Blocking GDF-15 may be promising to overcome resistance to immunotherapy


Delegates attending the ESMO Immuno-Oncology Congress 2023 (Geneva, Switzerland, 6-8 December)

A study reports evidence of antitumour activity by combining a GDF-15 neutralising antibody with PD-1 inhibition in cancers that are refractory/relapsed to immune checkpoint inhibitors 

Encouraging results from the first-in-human GDFATHER-1/2a trial of visugromab in combination with nivolumab were presented at the ESMO Immuno-Oncology Congress 2023 (Geneva, 6–8 December) (Abstract 118O).

Patients with advanced stage/late-line cancer were included with strict criteria related to previous immunotherapy: they were either primary refractory or relapsed on continued checkpoint inhibitor therapy after an initial response, and all patients had 12 weeks’ minimum continuous anti-PD-1/-PD-L1 exposure before enrolment. Out of 174 patients receiving visugromab 10 mg/kg plus nivolumab 240 mg every 2 weeks, 13 (7.5%) reported at least one grade 3 possibly treatment-related adverse event (TRAE), 1 patient (0.6%) experienced a grade 4 TRAE and 1 (0.6%) experienced a grade 5 TRAE.

An in-silico analysis highlighted urothelial cancer and non-squamous non-small-cell lung cancer (NSCLC) as potential key GDF-15 immunosuppressed indications (among other tumour types) and mature results for these cohorts were presented. The objective response rate (ORR) was 14.7% (4/27) in patients with NSCLC, 21.1% (4/19) in non-squamous NSCLC and 14.7% (4/27) in patients with urothelial cancer, with some responses lasting more than 1 year. Responses were seen in both PD-L1-positive and -negative tumours, but notably, all tumours in the urothelial cancer cohort with PD-L1 TPS ≥5 experienced a response.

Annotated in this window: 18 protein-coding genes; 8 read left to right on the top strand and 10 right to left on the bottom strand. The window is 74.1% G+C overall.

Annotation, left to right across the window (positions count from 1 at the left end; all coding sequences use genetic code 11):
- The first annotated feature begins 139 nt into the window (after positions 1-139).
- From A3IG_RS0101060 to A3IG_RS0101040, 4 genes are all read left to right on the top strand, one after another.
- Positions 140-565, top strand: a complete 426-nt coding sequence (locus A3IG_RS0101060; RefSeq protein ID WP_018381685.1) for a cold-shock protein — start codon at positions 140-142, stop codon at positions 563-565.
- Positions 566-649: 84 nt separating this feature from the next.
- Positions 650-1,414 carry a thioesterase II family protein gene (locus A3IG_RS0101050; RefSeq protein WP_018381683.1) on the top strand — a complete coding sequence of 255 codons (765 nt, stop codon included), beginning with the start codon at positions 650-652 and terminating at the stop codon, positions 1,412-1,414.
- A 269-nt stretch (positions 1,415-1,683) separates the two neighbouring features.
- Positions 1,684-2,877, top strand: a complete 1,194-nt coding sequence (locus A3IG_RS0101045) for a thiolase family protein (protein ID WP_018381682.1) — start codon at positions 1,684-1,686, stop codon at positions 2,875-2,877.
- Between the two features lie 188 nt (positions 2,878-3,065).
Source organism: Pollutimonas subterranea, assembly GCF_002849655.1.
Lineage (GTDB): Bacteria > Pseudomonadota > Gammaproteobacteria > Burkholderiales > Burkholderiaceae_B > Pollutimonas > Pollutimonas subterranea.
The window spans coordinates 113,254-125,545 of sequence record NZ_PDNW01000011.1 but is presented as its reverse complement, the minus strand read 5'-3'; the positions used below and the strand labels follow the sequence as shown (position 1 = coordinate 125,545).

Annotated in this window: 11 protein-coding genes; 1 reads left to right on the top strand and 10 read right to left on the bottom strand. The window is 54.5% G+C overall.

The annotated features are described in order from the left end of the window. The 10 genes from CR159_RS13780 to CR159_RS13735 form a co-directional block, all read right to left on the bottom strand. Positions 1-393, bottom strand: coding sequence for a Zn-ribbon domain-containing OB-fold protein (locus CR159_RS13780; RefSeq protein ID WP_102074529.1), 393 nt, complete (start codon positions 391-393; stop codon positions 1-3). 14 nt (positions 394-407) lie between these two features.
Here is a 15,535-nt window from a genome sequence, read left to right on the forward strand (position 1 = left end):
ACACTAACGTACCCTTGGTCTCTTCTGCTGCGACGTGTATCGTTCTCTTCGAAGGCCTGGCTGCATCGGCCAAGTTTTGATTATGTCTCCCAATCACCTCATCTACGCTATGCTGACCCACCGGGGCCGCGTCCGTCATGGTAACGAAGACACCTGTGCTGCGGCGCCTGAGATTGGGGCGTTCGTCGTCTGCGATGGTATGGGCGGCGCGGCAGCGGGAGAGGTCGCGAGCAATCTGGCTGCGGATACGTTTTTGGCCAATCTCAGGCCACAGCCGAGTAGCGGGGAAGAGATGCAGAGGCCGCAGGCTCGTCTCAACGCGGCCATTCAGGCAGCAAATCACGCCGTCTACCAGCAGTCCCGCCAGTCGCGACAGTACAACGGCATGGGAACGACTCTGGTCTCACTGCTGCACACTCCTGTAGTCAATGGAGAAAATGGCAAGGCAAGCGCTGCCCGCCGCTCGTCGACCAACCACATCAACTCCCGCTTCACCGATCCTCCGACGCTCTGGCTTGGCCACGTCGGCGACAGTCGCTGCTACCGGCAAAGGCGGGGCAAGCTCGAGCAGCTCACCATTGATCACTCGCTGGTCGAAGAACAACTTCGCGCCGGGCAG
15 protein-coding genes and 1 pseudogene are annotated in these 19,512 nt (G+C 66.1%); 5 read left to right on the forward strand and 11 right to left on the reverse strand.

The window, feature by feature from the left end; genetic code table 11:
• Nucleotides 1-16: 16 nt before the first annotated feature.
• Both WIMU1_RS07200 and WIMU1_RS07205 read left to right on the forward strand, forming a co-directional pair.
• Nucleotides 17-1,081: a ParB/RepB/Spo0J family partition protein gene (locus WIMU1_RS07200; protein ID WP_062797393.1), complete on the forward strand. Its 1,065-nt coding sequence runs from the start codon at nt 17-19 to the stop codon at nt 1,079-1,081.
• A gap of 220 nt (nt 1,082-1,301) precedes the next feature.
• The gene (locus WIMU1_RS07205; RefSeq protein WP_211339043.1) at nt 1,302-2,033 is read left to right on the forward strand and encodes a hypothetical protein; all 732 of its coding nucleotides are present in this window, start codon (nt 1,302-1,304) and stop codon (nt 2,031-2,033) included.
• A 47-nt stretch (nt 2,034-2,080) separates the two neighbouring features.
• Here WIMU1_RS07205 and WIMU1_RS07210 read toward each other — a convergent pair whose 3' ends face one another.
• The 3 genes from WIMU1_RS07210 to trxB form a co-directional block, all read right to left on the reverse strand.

Figure. Response profile of visugromab plus nivolumab in patients with urothelial cancer (ESMO Immuno-Oncology Congress 2023, Abstract 118O).

“GDF-15 is overexpressed by tumours (Proc Natl Acad Sci U S A. 2003;100:3410–3415) and its blockade appears to be a novel approach to counteract immunosuppression after checkpoint inhibition,” says Prof. Inge Marie Svane from the National Center for Cancer Immune Therapy at Copenhagen University Hospital, Herlev, Denmark. She points to recent data demonstrating that elevated serum GDF-15 levels strongly correlate with failure of PD-1-based immune checkpoint blockade therapy, but that neutralisation of GDF-15 improves both T-cell trafficking and therapy efficiency in murine models (Nat Commun. 2023;14:4253). “There do not appear to be any major safety signals at this early stage and the response rates in heavily treated patients are very encouraging,” she notes, continuing, “The durable effects in some patients indicate a need to identify biomarkers to pinpoint those patients who might benefit most from visugromab.” A phase II trial of neoadjuvant nivolumab plus visugromab for the treatment of muscle-invasive bladder cancer without prior immunotherapy is ongoing (NCT06059547). Svane also thinks that combinations of visugromab with other types of immunotherapy, for example cancer vaccines, may be an interesting avenue of investigation.

Abstract discussed:

Melero I, et al. Definitive results for NSCLC and bladder cancer cohorts in the phase 2a trial of visugromab (CTL-002) in advanced/metastatic anti-PD/PD-L1 relapsed/refractory solid tumors (GDFATHER-trial). ESMO Immuno-Oncology Congress 2023, Abstract 118O

Proffered Paper Session 1, 06.12.2023, h. 14:15 – 15:45, Room B

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